SINGAPORE (Mar 27): Investors in 1Malaysia Development Bhd., the state-owned firm whose debt woes are weighing on the nation’s credit rating, are still questioning government support even after the premier vowed to pay its debts if needed.
As the company prepares to meet bondholders today in Singapore, its U.S. dollar bonds are offering a premium of 476 basis points over Treasuries, almost 350 more than the country’s own U.S. currency notes. The extra yield has remained high even after Prime Minister Najib Razak said the government will pay the coupon and principal if 1MDB isn’t able.
“The bonds are trading wide because some people don’t think the letter of support is equivalent to a guarantee,” said Luc D’Hooge, head of emerging markets bonds at Bank Vontobel AG in Zurich, adding that he accepts the document is “as good as a guarantee.” The lender holds 1MDB bonds.
The history of Malaysia under Najib's predecessors holds warnings for investors. Six years ago, the government spooked a major port project’s bondholders by disputing their notes’ letter of support. The current administration said in November it wasn’t responsible for all of 1MDB’s 41.9 billion ringgit ($11.4 billion) debt.
Fitch Ratings said last week that Malaysia is “more than 50 percent likely” to be downgraded as its trade balance worsens and 1MDB struggles to meet debt obligations. The nation would “sit more naturally in the BBB range,” below its current A-grade, Andrew Colquhoun, head of Asia Pacific sovereign ratings, said in an interview.
A Kuala Lumpur-based spokesman for 1MDB declined to comment on the letter of support. Tony Pua, an opposition lawmaker, said last week the letter was tantamount to a guarantee that exposed the government to a costly bailout of 1MDB.
Deputy Finance Minister Ahmad Maslan said in November that the government only guaranteed 1MDB’s sukuk, or bonds that comply with Islamic law, and not its offshore debt. He later said that a letter of support for $3 billion of bonds due in 2023 meant the government may pay creditors in the case of insolvency, but only once the fund was restructured.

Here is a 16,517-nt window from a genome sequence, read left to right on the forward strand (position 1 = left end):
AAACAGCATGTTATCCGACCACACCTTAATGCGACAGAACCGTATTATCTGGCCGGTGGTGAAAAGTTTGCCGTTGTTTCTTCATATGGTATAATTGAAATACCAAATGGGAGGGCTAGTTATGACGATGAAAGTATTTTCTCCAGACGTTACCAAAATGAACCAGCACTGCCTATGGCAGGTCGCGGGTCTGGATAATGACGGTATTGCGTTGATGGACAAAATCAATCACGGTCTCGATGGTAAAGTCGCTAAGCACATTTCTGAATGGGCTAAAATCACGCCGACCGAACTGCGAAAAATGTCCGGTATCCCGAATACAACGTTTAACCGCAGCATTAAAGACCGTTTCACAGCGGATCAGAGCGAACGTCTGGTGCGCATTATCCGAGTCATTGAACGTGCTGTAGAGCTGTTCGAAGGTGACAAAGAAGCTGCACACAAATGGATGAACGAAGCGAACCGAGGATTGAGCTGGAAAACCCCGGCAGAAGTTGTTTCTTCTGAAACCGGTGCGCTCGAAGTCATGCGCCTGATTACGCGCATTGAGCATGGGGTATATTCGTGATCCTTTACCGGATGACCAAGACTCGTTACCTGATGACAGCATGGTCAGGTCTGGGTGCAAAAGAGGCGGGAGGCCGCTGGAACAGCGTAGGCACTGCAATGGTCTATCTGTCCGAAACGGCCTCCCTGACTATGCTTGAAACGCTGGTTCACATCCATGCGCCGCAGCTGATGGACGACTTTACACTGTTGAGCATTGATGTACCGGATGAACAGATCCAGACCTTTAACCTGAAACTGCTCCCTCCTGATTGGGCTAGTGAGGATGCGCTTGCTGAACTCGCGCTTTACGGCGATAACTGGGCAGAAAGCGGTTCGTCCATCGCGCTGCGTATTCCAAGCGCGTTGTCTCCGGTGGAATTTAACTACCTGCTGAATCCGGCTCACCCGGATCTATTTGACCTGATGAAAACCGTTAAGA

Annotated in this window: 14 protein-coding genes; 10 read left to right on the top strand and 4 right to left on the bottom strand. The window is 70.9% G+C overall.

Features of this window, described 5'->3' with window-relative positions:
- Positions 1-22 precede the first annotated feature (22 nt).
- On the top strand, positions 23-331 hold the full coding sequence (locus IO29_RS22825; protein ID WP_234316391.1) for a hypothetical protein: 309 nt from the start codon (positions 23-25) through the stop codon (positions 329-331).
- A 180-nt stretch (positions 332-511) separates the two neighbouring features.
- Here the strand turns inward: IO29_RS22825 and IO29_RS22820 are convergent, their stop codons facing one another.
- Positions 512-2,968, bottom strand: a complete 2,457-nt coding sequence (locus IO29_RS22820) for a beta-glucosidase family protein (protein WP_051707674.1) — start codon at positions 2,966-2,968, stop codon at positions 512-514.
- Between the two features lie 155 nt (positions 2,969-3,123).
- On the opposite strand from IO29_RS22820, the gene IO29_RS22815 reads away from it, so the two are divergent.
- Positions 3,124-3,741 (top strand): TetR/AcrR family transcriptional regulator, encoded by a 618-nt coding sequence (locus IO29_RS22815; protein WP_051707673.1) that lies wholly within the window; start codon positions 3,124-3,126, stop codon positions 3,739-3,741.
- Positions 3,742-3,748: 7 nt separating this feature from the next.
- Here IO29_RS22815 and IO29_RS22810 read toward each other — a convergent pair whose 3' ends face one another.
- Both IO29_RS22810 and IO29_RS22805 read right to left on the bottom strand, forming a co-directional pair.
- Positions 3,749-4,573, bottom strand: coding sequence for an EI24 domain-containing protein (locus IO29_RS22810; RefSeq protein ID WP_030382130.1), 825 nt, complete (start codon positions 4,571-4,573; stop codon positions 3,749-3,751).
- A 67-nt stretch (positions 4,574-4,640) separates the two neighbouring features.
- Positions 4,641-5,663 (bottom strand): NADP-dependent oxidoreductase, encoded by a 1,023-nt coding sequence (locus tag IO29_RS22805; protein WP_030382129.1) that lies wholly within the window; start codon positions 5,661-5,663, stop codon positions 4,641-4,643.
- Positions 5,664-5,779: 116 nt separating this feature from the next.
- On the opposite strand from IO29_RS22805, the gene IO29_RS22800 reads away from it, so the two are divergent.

The yield on 1MDB’s offshore notes leapt 30 basis points to 4.7 percent during the week of Maslan’s comments. While it dropped after his assurance that the government would step in, the yield has surged more than 190 basis points this year as 1MDB delayed repayment of a local loan.
Najib, who also serves as finance minister and heads 1MDB’s advisory board, saw his approval rating fall to 44 percent in a January survey from 48 percent in October, on concerns over the high cost of living and condition of the economy. The oil- exporting nation is grappling with a 46 percent slump in crude and 10 percent fall in the ringgit over the last year.
“The discussion over 1MDB’s support has already undermined Najib’s popularity,” said Hock Guan Lee, the coordinator of Malaysian studies at the Institute of Southeast Asian Studies in Singapore. “If it were to implode they would probably find a solution but it would hurt Najib.”
The case of the port in 2009 also provoked political debate, according to Lee.
At that time, lawmakers questioned the ballooning cost of building the Port Klang Free Trade Zone industrial park, Lee said. Kuala Dimensi Sdn., the project’s contractor, sold almost 4 billion ringgit of bonds to finance the development, all of which had letters of support from the Transport Ministry.
A state investigation found the letters breached Malaysia’s Financial Procedure Act of 1957. The act said “no guarantee involving a financial liability shall be binding upon the Federal Government, unless it is entered into with the written authority of the Treasury or in accordance with federal law.”
The government also tried to withhold money from Kuala Dimensi in 2010, which threatened bondholders’ payments, amid a debate over the contractor’s tax debts. Most of the project’s bonds have since matured and were eventually paid in full.
“Investors prefer to have a letter rather than nothing,” James Chin, director of Asia Institute at University of Tasmania, said by phone on March 24. “I believe the letter will stand up because it’s very specific, otherwise the whole thing will fall apart. The real question is what happens when Najib is no longer the Prime Minister or the Finance Minister?”
Standard and Poor’s rates 1MDB’s 2023 bonds at A-, the same level as the sovereign, because it understands the letter of support is effectively equivalent to a guarantee, said Kim Eng Tan, a Singapore-based sovereign analyst at the ratings company.
“The letter of support makes a clear and strong commitment to ensure the repayment of the bond,” he said.
The 2023 dollar bonds also have a clause allowing holders to redeem if 1MDB misses payments of more than $30 million. In that case, and if 1MDB can’t meet debt obligations, the government would have to honor it, Tan said.
The government provided 1MDB with a 950 million ringgit standby credit facility this month, helping allay investor concerns after the delayed loan repayment. The company also obtained a private 2 billion ringgit loan last month to help repay local bank debt.
“There is a lot of bad news around the name and that is why 1MDB’s bonds are trading so poorly,” Bank Vontobel’s D’Hooge said. “But the letter of support being issued under English law means the intention is clear and the document is pretty solid.”